JEL: C44 C50 E32
    Date: 2009–06
  10. By: Martin M. Andreasen (Bank of England and CREATES)
    Abstract: This paper argues that a specification of stochastic volatility commonly used to analyze the Great Moderation in DSGE models may not be appropriate, because the level of a process with this specification does not have conditional or unconditional moments. This is unfortunate because agents may as a result expect productivity and hence consumption to be inifinite in all future periods. This observation is followed by three ways to overcome the problem.
    Keywords: Great Moderation, Productivity shocks, and Time-varying coe¢ cients
    JEL: E10 E30
    Date: 2009–07–07
  11. By: Charoenrook, Anchada; Daouk, Hazem
    Abstract: This paper contributes empirical evidence to the on-going debate on short sales. Our examination of how market-wide short-sale restrictions affect aggregate market returns focuses on two main questions: What is the effect of short-sale restrictions on skewness, volatility, the probability of market crashes, and liquidity? What is the effect on the market expected return or cost of capital? We report new data on the history of short-selling and put option trading regulations and practices from 111 countries, and create a short-selling feasibility indicator for the analysis of stock market indices around the world. We find that when short-selling is possible, aggregate stock returns are less volatile and there is greater liquidity. When countries start to permit short-selling, aggregate stock price increases, implying lower a cost of capital. There is no evidence that short-sale restrictions affect either the level of skewness of returns or the probability of a market crash. Collectively, our empirical evidence suggests that allowing short-selling enhances market quality.
    Keywords: Short-sale constraints, Stock returns, Cost of capital, International finance, Financial Economics, G15, G12,
    Date: 2009–06–16
  12. By: Ojo, Marianne
    Abstract: This paper not only recommends means whereby principal-agent problems could be addressed, but also considers various ways in which the external auditor and audit committees contribute as corporate governance tools. The impact of bank regulations on risk taking and the need for a consideration of ownership structures are amongst other issues which are considered. In acknowledging the issues raised by ownership structures, it considers theories such as the banking theory and corporate governance theory. It also considers other alternatives whereby risk taking could be controlled. In recommending the external auditor’s expertise to address principal agent problems, it draws attention to the audit committee’s roles, both as a vital and complementary corporate governance tool, and also considers recurring problems which still persist with some financial reporting standards. It also highlights the importance of measures which need to be in place if the external auditor’s contribution to corporate governance is to be maximised.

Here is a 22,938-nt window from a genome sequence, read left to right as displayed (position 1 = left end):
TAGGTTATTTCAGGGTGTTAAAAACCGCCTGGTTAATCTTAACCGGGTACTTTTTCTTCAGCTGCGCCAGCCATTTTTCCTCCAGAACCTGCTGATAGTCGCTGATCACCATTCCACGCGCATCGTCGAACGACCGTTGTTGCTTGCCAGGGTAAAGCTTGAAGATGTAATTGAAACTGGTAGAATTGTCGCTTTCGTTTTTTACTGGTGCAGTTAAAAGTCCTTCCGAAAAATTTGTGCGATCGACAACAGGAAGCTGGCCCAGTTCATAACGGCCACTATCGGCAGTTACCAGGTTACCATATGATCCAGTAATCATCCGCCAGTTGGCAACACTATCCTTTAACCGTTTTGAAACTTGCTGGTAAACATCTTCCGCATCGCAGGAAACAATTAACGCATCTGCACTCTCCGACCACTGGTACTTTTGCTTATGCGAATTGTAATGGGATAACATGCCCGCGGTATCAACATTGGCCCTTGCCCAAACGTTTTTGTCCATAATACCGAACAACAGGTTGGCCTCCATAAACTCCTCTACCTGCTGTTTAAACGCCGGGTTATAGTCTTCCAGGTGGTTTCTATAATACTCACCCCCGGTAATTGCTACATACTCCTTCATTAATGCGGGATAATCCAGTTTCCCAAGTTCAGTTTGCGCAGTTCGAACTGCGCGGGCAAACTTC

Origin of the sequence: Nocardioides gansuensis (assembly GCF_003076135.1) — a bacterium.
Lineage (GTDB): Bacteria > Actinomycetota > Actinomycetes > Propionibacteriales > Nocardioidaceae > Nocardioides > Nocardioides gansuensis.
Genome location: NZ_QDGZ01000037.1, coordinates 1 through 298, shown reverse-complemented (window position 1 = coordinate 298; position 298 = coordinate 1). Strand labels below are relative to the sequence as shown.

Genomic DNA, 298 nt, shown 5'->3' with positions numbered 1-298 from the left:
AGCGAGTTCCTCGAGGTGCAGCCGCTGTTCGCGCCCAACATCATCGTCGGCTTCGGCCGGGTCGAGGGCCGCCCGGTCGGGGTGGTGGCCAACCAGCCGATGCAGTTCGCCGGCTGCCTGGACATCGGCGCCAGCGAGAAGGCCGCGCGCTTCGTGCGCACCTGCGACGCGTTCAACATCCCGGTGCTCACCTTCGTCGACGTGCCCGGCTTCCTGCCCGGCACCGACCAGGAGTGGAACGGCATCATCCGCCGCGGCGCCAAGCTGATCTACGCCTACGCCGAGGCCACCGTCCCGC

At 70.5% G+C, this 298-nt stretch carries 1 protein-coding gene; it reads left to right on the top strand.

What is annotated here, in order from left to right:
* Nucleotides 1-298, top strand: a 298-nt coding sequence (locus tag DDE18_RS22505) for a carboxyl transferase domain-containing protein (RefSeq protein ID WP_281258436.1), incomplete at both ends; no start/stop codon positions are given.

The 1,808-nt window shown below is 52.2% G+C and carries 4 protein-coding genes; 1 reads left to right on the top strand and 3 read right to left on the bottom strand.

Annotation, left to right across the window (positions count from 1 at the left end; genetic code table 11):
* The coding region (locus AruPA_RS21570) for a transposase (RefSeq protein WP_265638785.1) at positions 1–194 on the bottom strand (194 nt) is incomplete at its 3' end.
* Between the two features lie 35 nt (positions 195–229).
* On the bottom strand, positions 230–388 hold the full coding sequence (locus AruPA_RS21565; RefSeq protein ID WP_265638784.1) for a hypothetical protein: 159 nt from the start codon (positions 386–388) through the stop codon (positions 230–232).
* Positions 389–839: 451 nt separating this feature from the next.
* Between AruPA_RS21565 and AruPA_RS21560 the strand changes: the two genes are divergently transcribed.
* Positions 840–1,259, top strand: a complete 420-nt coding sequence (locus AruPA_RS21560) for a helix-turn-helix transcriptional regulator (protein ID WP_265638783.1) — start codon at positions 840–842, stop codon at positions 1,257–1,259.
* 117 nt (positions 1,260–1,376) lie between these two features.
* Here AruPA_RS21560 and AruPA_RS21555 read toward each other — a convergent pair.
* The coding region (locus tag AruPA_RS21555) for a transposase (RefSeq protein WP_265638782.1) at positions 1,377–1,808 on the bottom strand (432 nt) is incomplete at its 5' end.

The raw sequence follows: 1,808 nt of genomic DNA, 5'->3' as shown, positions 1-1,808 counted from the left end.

Keywords: agency; theory; external; auditor; banking; regulation; risk
    JEL: K2 D21 G3 G0 A10 M4
    Date: 2009–07–06
  13. By: Nordberg, Morten (The Ragnar Frisch Centre for Economic); Kverndokk, Snorre (The Ragnar Frisch Centre for Economic)
    Abstract: We use a dependent competing risks hazard rate model to investigate individual sickness absence behaviour in Norway, on the basis of register data covering more than 2 million absence spells. Our findings are: i) that business cycle improvements yield lower work-resumption rates for persons who are absent, and higher relapse rates for persons who have already resumed work; ii) that absence sometimes represents a health investment, in the sense that longer absence ‘now’ reduces the subsequent relapse propensity; and iii) that the work-resumption rate increases when sickness benefits are exhausted, but that work-resumptions at this point tend to be short-lived.
    Keywords: Absenteeism; Dependent risks
    JEL: C41 J22
    Date: 2009–06–22
  14. By: Kiyotaka Nakashima; Makoto Saito
    Abstract: Using secondary market data on corporate bonds issued in Japan between 1997 and 2005, this paper explores the determinants of the credit spread of corporate bond rates over interest swap rates. We find that credit spreads properly reflect financial factors at the firm level, including debt-to-equity ratios, volatility, and maturity, particularly for longer-term bonds. In addition, an economy-wide factor common among bond issues unable to be captured by firm-level factors, plays an important role in determining credit spreads, and these economy-wide effects to a great extent cancel out firm-level factors for some subsample periods. We also identify possible factors responsible for the significant economy-wide effects.
    Keywords: credit spreads, corporate bonds, market liquidity
    JEL: G12 G13
    Date: 2009–05